The hype train is powering full steam ahead as the details of the fifth edition of the Transcontinental Race became public. In true, Transcontinental, style it’s a cross between the stunning beauty of Europe and gruelling climbs. Maybe more intriguing, is that this edition is also the first non-coastal finish. There have been changes to finisher classifications and even considerations on media teams, clearly demonstrating the growth of this event. So where are we going this year…
Firstly, a brief overview for those unfamiliar with the format. The Transcontinental Race is the brain child of ultra-endurance supremo Mike Hall, who you may recognise from the equally brutal 2745 mile Tour Divide which he completed in a mind boggling 13 Days 22 Hours 51 Minutes. The race itself is self-supported, no team cars, no staying with friends, pre-booking accommodation, or even guidance from your mum. You plan the route via the checkpoints provided, obey the laws of the land and spirit of the race, and buckle up for some (mis)adventure. To make the finishers party you will need to cycle 270km+ a day, and if you want to be competitive…… well last years winner did it in 8 Days 15 Hours 2 Minutes, so I’ll let you do the maths.
It is also a great spectator sport, from the comfort of home 24 hours a day as a “dot watcher”. You will find yourself watching over these tired cyclists until the last one crosses the line into safety. We had particular fun last year when Ellie’s Dad’s tracker stopped working along Furka Pass, this was exacerbated by the reports of bad weather from riders who had passed through that area. Needless to say he returned safely with an tale of adventure to share. I recommend dot watching, but prepare yourself to start shouting at your screen in the hope that the lost looking dot can hear you.
The build up for this years race has been amazing, it all kicked off with a Facebook Live broadcast on the Transcontinental Facebook Page (4th November 21:16). This was followed by the longest 3 days in history, as excited riders began route planning and speculation in anticipation of Race Manual 0 and the opening of applications.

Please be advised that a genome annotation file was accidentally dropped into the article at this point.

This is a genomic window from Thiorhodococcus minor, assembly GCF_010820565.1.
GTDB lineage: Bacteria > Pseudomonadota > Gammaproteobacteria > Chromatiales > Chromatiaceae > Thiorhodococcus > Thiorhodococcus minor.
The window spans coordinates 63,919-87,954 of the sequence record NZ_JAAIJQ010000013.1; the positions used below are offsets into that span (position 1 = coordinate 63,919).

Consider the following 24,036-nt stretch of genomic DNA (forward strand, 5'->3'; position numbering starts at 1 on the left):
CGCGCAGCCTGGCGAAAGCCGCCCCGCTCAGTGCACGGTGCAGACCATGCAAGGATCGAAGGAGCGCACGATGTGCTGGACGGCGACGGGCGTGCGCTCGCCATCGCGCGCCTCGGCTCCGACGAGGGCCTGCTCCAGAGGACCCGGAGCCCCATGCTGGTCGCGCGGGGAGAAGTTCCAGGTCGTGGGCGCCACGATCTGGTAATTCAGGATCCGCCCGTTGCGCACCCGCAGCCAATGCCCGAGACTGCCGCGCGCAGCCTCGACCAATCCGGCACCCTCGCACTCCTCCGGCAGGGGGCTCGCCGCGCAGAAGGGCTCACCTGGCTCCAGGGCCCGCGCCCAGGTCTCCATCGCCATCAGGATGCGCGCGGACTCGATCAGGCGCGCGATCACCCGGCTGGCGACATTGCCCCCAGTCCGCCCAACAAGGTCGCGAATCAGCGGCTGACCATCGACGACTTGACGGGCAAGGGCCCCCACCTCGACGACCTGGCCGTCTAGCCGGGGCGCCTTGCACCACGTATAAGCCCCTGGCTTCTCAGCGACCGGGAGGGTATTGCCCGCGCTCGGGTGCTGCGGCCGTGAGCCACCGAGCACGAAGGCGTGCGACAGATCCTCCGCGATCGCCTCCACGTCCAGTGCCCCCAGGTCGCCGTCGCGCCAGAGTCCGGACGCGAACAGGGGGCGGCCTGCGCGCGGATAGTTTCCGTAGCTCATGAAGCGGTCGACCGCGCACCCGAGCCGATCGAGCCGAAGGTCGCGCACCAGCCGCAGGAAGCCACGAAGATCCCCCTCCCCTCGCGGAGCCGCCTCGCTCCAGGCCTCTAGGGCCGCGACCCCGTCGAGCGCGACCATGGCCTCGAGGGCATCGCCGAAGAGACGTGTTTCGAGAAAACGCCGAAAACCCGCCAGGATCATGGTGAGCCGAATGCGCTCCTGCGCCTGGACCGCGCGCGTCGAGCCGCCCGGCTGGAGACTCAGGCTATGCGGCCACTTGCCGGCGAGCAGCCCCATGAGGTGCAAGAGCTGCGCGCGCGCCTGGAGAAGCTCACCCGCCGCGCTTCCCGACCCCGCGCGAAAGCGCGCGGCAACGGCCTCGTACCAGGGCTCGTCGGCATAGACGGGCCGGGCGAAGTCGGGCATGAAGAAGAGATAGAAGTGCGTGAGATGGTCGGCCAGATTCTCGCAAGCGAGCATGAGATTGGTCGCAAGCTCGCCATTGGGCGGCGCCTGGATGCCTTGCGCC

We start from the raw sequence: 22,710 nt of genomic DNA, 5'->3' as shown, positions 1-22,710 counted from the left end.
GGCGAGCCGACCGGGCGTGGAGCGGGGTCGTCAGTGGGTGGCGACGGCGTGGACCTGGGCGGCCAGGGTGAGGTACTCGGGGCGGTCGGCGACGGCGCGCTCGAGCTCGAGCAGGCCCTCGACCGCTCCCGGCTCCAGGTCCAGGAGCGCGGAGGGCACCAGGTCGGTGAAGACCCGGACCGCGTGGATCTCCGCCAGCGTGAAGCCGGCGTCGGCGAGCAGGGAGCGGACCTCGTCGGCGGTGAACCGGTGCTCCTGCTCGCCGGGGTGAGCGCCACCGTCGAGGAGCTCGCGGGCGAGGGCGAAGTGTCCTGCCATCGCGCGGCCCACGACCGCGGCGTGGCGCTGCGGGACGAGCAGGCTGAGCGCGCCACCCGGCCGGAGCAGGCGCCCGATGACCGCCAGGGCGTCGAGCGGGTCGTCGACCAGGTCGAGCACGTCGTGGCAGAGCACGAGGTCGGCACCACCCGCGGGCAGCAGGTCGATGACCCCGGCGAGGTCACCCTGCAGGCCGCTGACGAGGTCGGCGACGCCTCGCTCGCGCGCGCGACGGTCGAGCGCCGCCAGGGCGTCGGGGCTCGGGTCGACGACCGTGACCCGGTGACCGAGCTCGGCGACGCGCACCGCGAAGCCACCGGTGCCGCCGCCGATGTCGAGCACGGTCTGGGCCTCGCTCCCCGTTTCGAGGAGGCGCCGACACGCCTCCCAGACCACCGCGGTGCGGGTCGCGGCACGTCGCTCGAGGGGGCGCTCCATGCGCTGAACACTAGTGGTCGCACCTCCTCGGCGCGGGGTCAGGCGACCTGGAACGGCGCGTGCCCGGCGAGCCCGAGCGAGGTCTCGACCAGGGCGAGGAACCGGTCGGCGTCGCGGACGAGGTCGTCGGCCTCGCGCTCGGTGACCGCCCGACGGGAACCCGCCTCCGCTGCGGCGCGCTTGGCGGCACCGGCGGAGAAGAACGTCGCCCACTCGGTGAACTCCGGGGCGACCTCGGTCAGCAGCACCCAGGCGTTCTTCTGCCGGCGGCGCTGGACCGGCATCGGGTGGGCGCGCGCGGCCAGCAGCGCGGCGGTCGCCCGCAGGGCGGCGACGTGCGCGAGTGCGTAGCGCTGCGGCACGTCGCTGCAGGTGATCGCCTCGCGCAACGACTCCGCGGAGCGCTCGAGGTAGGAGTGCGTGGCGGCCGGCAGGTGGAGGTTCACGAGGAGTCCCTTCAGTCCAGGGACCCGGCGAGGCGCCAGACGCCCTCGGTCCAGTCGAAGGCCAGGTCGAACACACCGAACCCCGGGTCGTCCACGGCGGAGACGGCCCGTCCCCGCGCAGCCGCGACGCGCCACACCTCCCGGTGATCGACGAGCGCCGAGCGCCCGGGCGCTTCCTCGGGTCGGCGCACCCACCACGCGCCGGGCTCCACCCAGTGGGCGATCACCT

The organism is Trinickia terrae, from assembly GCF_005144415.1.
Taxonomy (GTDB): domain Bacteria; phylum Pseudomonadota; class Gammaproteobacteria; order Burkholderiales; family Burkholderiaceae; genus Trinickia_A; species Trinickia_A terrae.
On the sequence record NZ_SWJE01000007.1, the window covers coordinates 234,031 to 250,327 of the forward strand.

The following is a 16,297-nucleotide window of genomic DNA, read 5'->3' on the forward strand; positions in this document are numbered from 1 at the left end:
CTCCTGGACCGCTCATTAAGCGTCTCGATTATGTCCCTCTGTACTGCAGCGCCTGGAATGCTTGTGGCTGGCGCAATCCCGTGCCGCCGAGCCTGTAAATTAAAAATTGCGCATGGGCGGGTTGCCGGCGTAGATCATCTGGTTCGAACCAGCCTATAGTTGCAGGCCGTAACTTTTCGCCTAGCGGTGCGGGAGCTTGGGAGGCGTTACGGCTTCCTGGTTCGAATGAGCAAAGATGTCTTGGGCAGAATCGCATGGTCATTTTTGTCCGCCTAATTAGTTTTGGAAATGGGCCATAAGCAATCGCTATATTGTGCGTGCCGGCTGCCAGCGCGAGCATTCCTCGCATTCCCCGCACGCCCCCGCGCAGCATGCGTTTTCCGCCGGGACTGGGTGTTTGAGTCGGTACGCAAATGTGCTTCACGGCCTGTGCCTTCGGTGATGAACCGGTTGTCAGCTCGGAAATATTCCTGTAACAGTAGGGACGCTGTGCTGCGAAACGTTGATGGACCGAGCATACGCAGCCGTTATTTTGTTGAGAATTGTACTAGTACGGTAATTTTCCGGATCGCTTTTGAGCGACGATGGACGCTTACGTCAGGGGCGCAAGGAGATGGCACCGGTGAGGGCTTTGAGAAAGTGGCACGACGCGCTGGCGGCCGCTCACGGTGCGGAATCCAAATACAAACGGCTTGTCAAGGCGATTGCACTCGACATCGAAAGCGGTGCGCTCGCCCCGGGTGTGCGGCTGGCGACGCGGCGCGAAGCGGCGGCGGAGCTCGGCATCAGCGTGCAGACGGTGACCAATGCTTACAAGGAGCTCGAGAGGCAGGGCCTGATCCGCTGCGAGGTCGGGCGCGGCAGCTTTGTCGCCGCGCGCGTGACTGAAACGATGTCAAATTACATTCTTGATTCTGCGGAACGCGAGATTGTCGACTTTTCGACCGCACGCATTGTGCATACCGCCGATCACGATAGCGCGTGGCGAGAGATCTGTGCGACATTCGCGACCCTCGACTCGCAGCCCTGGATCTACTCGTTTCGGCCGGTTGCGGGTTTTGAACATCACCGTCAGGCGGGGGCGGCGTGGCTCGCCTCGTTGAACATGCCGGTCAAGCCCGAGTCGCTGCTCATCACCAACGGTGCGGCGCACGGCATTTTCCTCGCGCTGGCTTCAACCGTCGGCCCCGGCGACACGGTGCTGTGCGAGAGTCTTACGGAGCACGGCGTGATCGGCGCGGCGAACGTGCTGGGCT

Registration – Opens 7th November 2016 20:00 – Sunday 13th November Go to transcontinental.cc and click TCRNo5 Registration
Application – Straight after registering – 20th November (READ THE RACE MANUAL FIRST)
Race Start – Friday 28th July 2017 22:00CET (GMT+1)
Finishers Party – Saturday 12th August 2017
Start: Geraardsbergen, BELGIUM
Once again the TCR will start at the Muur van Geraardsbergen, on the famed cobbles which were a regular visit of the Tour of Flanders. Each year it gets better and better, the whole town turns up for the start of that race lighting torches on either side of the road as riders set off into the night.
CP1: Schloss Lichtenstein, GERMANY
I love Germany, after cycling through it last year I was amazed at the beauty of the place, so this checkpoint got me more excited than I would like to admit. This is made better by the fact it involves going to Lichtenstein Castle, who wouldn’t want to see that?
CP2: Monte Grappa, ITALY
History buffs will know this from The Battle of Monte Grappa, it is also considered one of the more difficult Italian cycling climbs. I imagine in a tired state it’s going to be hard to know exactly how you feel as you climb this icon.
CP3: High Tatras, SLOVAKIA
To my mind this will be the hardest checkpoint to reach, as it takes you quite far away from a ‘straight line’ you could take to CP4. There will definitely be a mental challenge as you battle through the surrounding hills to the checkpoint, knowing you will then turn back around to head South.
CP4: Transfagarasan Highway, ROMANIA
Made famous by Top Gear as the “world’s best road”, this road looks both stunning and brutal. It climbs to just over 2,000 meters making it the second highest mountain pass in Romania, after the Transalpina (TCRno6?).
Finish: Meteora, Greece
A Greek, non-coastal, finish. These monolithic pillars are sure to open even the most tired of cyclists eyes after the adventure that is now behind them. The lack of requirement for a Turkish visa also allows for $20 extra in the budget for food. It was also the inspiration for the Eyrie for and Game of Thrones fans, you may recognise the view from Tyrions sky cell.
Put it all together and what have you got
It’s safe to say that mindless navigate from one checkpoint to the next is not the way to plan, as you would miss all the enjoyment in route planning. However, here is a top level visual of what to expect.
Distance: 4,000km+ | Elevation: 38,000m+
Home for tea and medals
There you have it folks, for more information head over the the Transcontinental website. We hope to see you all at the start line, failing that following our dots :).